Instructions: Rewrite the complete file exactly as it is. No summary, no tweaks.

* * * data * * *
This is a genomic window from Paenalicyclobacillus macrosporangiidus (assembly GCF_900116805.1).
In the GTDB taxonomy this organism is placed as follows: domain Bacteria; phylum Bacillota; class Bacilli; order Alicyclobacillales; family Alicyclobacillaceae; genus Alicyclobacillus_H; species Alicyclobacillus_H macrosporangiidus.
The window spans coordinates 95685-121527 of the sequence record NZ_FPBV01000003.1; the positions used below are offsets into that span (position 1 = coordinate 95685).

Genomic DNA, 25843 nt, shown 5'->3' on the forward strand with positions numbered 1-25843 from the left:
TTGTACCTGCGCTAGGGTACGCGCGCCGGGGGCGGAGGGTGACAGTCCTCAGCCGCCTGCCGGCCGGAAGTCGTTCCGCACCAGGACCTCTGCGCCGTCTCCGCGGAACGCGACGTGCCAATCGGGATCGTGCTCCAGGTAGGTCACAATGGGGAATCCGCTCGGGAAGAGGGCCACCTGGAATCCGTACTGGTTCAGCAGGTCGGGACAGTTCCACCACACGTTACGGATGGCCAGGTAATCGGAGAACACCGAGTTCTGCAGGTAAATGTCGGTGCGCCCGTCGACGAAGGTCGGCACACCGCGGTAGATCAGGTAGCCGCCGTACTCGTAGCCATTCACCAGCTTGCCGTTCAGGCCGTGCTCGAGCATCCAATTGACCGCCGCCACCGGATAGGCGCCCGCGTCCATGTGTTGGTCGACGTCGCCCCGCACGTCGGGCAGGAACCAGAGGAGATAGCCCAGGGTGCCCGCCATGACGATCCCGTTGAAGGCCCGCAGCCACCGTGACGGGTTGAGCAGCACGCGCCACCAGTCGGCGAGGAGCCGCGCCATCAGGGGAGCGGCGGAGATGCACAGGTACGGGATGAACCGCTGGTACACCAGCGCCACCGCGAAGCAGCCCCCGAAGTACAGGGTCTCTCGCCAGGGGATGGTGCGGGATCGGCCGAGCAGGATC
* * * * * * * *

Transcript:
This is a genomic window from Paenalicyclobacillus macrosporangiidus (assembly GCF_900116805.1).
In the GTDB taxonomy this organism is placed as follows: domain Bacteria; phylum Bacillota; class Bacilli; order Alicyclobacillales; family Alicyclobacillaceae; genus Alicyclobacillus_H; species Alicyclobacillus_H macrosporangiidus.
The window spans coordinates 95685-121527 of the sequence record NZ_FPBV01000003.1; the positions used below are offsets into that span (position 1 = coordinate 95685).

Genomic DNA, 25843 nt, shown 5'->3' on the forward strand with positions numbered 1-25843 from the left:
TTGTACCTGCGCTAGGGTACGCGCGCCGGGGGCGGAGGGTGACAGTCCTCAGCCGCCTGCCGGCCGGAAGTCGTTCCGCACCAGGACCTCTGCGCCGTCTCCGCGGAACGCGACGTGCCAATCGGGATCGTGCTCCAGGTAGGTCACAATGGGGAATCCGCTCGGGAAGAGGGCCACCTGGAATCCGTACTGGTTCAGCAGGTCGGGACAGTTCCACCACACGTTACGGATGGCCAGGTAATCGGAGAACACCGAGTTCTGCAGGTAAATGTCGGTGCGCCCGTCGACGAAGGTCGGCACACCGCGGTAGATCAGGTAGCCGCCGTACTCGTAGCCATTCACCAGCTTGCCGTTCAGGCCGTGCTCGAGCATCCAATTGACCGCCGCCACCGGATAGGCGCCCGCGTCCATGTGTTGGTCGACGTCGCCCCGCACGTCGGGCAGGAACCAGAGGAGATAGCCCAGGGTGCCCGCCATGACGATCCCGTTGAAGGCCCGCAGCCACCGTGACGGGTTGAGCAGCACGCGCCACCAGTCGGCGAGGAGCCGCGCCATCAGGGGAGCGGCGGAGATGCACAGGTACGGGATGAACCGCTGGTACACCAGCGCCACCGCGAAGCAGCCCCCGAAGTACAGGGTCTCTCGCCAGGGGATGGTGCGGGATCGGCCGAGCAGGATC